W3C home > Mailing lists > Public > www-style@w3.org > December 1997

Re: Cascading Style Sheets

From: Space Cowboy <spacecow@mis.net>
Date: Mon, 01 Dec 1997 15:01:53 -0500
Message-ID: <348317B1.D0D9B6C5@mis.net>
To: neil@bigpic.com
CC: "Hersh, Harry" <Harry.Hersh@fmr.com>, www-style@w3.org
L*A*B color is supposed to show every shade of color you can think of, but
does it really do any good? RGB can show more colors than CMYK can, but
there shades that CMYK is capable of but not RGB.

Even though L*A*B can show most visible colors, you can't produce anything
but the colors in RGB on screen and CMYK in print. CSS basically a screen
standard. I know it's being extended, but it's not an all-purpose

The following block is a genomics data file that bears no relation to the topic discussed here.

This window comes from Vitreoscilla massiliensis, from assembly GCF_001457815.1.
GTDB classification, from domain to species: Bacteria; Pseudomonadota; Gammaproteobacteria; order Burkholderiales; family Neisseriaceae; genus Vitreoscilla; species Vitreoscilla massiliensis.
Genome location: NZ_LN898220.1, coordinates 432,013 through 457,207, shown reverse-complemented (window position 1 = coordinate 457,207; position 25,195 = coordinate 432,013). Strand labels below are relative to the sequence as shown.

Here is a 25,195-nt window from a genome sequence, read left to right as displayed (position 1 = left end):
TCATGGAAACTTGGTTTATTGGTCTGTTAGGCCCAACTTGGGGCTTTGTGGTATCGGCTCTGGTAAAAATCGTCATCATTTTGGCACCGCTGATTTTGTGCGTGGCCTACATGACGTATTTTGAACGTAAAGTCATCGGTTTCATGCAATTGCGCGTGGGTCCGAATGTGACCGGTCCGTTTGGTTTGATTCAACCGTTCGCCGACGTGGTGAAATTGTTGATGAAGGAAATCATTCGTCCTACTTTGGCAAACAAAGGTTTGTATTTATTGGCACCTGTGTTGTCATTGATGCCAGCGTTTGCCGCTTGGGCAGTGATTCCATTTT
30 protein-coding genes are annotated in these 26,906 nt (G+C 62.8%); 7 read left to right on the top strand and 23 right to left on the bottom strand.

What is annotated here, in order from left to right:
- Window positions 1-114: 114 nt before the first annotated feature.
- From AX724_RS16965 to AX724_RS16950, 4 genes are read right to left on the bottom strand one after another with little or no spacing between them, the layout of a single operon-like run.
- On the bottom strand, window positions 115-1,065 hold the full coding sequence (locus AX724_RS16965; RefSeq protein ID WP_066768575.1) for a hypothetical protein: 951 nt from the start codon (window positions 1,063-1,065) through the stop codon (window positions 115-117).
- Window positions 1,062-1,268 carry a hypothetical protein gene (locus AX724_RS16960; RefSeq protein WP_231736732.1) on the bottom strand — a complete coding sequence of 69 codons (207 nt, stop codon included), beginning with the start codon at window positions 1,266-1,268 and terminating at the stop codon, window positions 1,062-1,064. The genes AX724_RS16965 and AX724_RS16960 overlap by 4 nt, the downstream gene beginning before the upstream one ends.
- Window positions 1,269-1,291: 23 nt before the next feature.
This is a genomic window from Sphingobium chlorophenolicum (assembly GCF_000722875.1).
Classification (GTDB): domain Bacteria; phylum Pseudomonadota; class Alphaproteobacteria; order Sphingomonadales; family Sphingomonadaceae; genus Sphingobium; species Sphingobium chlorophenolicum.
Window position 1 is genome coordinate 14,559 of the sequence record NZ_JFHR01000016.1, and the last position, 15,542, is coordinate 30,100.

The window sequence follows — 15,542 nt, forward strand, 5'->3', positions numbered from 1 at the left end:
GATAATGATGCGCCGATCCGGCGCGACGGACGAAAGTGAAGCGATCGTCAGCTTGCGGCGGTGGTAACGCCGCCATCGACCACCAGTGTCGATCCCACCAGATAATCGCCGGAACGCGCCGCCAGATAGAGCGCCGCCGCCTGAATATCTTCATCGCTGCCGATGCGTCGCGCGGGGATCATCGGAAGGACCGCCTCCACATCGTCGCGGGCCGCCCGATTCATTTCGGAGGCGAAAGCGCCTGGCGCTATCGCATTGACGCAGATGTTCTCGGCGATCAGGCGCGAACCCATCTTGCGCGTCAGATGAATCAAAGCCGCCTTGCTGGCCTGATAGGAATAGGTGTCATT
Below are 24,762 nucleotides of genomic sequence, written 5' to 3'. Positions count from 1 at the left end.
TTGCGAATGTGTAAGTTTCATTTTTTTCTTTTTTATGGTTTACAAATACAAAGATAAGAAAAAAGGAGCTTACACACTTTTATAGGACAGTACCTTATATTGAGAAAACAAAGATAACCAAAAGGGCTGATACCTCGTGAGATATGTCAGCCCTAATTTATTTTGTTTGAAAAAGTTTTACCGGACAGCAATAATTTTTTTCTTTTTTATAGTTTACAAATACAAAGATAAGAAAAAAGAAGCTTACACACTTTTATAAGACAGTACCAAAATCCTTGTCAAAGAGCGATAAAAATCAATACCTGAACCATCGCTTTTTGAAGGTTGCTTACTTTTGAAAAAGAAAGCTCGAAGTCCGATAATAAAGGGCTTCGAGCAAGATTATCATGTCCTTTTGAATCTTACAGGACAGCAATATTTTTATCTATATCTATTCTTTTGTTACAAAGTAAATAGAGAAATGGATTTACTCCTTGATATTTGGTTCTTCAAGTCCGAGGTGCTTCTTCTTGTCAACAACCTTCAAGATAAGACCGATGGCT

standard, and shouldn't be. Since it is basically a screen standard,
adding colors that can't be seen on a screen is pretty silly.

HLS is a good idea, but it all will come out the same, and I really don't
see a need to have conversions when the result is the same (and RGB is
machine-readable, too).

I would think that /at most/ you could have CMYK for "paged media," RGB
for screen.

Neil St.Laurent wrote:

> Well, there is an inherent problem with what you said.  Great I may
> know how to increase read to become pink under HLS, but the problem
> no lies in determining what Red is?
> I another color model is added I'd hope that it would be in line with
> L*a*b rather than anything else, since if I recall correctly, this
> model is capable of representing the widest range of colors.

Received on Monday, 1 December 1997 15:01:45 UTC

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